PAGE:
Our nation has been beset by numerous natural disasters over the past two years. I’m a veteran of both the military and commercial satellite industry. I wanted a chance to serve again by supporting disaster recovery efforts, and I found a way to do so through the Team Rubicon organization.
Team Rubicon was born in the aftermath of the Haiti earthquake in 2010. Two former marines, Jake Wood and William McNulty, decided traditional relief efforts were taking too long and decided to act. Assembling a small team of veterans, they deployed to Haiti and eventually provided aid to thousands of survivors. Since then, the organization brought together the unique expertise of military veterans and those of first responders to help accelerate the deployment of emergency response teams to communities affected by natural disasters. The organization has global presence with over 80,000 Volunteers, 75 percent of whom are veterans.
As a satellite professional, I’ve always known how critical satcom is for effective disaster recovery efforts. I became directly involved with Team Rubicon when Hurricane Florence threatened my hometown, New Bern, NC. It was my chance to hit the front lines again and give back to my own community, supported by the paid community service hours policy of my employer Intelsat General.
Satcom is how connectivity is restored after such a calamity. Team Rubicon works closely with a group called the Information Technology Disaster Resource Center (ITDRC), or as we affectionately refer to them, the “disaster geeks.” The ITDRC teams are the ones that set up the satellite dishes that restore the Internet connectivity that is so essential for first responders to do their job. During the Florence operation, an inflatable terminal from GATR connected to Intelsat’s global network, restoring connectivity to the area impacted by the hurricane.
Satellites have long played a vital role in providing communications and other services following natural disasters. When hurricanes destroy terrestrial communications, satellites are often the only way to communicate, track critical assets, and access post-disaster imagery. Intelsat works closely with mobile network operators such as Verizon and AT&T and are fully integrated in their respective disaster recovery planning and operations.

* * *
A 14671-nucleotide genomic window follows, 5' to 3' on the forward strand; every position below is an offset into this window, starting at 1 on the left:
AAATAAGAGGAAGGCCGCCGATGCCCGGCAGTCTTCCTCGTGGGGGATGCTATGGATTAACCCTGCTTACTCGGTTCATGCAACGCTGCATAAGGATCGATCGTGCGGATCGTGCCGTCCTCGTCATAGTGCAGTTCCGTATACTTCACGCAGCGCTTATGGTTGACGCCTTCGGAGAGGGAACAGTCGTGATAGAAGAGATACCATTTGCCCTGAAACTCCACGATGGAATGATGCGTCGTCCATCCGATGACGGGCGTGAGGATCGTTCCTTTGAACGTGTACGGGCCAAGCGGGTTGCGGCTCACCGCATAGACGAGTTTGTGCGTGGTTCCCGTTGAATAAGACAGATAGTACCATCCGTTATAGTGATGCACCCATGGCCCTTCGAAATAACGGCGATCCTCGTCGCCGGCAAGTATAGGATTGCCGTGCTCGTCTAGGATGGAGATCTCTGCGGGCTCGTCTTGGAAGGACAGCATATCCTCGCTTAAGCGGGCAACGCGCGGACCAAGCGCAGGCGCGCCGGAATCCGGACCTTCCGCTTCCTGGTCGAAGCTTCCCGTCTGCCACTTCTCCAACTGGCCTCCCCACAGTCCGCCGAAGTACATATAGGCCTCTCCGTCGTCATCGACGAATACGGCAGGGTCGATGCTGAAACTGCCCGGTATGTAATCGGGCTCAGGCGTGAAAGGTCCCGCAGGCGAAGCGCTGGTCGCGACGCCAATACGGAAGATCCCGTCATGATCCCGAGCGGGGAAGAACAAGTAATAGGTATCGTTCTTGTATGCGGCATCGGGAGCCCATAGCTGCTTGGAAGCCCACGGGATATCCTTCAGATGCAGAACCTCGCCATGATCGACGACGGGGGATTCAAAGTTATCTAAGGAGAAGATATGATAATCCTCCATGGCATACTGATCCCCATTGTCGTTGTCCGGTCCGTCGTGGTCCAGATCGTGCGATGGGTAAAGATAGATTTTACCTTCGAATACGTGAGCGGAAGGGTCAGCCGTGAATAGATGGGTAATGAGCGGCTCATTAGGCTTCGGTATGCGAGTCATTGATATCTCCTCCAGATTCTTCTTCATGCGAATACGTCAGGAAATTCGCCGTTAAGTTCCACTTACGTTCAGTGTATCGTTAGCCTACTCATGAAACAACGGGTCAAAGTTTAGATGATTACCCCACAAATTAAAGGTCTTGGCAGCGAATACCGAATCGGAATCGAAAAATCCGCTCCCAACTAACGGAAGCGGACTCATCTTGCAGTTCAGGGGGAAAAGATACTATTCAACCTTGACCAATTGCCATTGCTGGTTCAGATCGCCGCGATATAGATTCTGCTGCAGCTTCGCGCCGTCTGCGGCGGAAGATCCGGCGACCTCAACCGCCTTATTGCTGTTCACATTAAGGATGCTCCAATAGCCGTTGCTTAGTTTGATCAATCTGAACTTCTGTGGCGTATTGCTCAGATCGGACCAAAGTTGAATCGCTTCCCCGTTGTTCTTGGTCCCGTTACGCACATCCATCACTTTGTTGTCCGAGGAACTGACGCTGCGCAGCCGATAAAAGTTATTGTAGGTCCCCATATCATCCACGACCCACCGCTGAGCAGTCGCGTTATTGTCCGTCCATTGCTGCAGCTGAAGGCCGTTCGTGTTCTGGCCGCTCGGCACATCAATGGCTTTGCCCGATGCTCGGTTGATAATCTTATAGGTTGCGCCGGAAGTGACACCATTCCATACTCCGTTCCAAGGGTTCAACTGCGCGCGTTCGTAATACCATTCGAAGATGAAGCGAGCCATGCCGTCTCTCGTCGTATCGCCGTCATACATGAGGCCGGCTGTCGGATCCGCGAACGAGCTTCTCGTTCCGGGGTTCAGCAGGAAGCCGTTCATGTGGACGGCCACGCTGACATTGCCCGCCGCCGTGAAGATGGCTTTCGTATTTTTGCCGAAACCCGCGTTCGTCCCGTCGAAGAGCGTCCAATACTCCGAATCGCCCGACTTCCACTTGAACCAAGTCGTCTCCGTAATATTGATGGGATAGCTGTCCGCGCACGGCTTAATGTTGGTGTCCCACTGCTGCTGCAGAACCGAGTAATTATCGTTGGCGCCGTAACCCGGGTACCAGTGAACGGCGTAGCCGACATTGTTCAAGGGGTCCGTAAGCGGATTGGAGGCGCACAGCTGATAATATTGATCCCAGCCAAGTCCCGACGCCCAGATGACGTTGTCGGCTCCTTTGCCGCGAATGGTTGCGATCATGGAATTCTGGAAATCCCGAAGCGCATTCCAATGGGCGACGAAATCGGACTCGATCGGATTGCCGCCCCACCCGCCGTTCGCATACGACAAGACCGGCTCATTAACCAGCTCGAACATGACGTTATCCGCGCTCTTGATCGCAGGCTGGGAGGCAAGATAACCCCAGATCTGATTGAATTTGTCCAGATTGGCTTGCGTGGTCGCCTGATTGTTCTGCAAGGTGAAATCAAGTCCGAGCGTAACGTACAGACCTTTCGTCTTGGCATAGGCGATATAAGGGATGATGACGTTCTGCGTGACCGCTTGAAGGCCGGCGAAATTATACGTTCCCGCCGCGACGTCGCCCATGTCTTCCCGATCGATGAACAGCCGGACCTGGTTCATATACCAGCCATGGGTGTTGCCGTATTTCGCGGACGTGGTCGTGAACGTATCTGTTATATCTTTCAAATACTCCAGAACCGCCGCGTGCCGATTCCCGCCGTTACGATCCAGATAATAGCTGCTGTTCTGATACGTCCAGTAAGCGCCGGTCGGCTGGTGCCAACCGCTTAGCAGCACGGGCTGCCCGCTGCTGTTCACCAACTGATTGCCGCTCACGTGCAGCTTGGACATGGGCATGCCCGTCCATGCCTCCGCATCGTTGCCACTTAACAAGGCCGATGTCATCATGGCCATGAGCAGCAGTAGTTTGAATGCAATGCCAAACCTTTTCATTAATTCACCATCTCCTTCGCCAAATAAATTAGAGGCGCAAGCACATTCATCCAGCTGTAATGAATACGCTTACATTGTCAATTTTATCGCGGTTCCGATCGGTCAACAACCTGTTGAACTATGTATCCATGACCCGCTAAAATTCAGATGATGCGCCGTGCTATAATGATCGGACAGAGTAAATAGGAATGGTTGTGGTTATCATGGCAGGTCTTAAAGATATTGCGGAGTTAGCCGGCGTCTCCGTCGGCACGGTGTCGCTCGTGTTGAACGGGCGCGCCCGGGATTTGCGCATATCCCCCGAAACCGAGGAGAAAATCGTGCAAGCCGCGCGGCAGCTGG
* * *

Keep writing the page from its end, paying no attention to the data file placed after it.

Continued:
Recent advances in high-throughput satellites (HTS) have made satcom are more efficient, more cost effective and high performing. When disaster struck Haiti again in 2016, Intelsat donated satcom services to the American Red Cross to support relief operations. Intelsat provided a very small aperture terminal (VSAT) connection for the Red Cross center for 90 days using HTS Ku-band capacity on the Intelsat EpicNG platform. The performance upgrade made possible by HTS is dramatic.
During the California wildfires this summer, satcom provided real-time intelligence on how the fires were moving to thousands of firefighters on the ground. The California Air National Guard operated unmanned aerial systems (UASs) to maximize the efficiency of the fire crews and to keep them safe. The UAS infrared sensors and laser range-finders can cut through clouds and smoke, providing clear imagery and 3-D mapping of the affected areas.
New business models are also making it easier to put satcom to work immediately after a disaster. Intelsat General’s new FlexGround service connects assets on the ground with Intelsat’s global satellite and terrestrial network for unparalleled command, control, communications, computers, intelligence, surveillance and reconnaissance (C4ISR). These services can support critical communications between first responders and headquarters, restore GIS systems and provide cellular backhaul when terrestrial towers have been destroyed. The FlexGround managed service platform now allows emergency organizations to purchase these capabilities as an end-to-end mobility solution.
It’s not easy for veterans to find the camaraderie and shared sense of purpose once they leave the service. For me, I have found it through my work with Team Rubicon and being a part of the broader satcom industry. Communications provides a vital role in all of our daily lives and never more so than moments of natural disasters when governments and communities need information to keep the population safe, undertake rescue missions and restore services to support the work of early responders, provide vital services and ensure that local businesses thrive again. I am proud that Intelsat General has an active role in helping communities around the world and continues to support organizations such as Team Rubicon.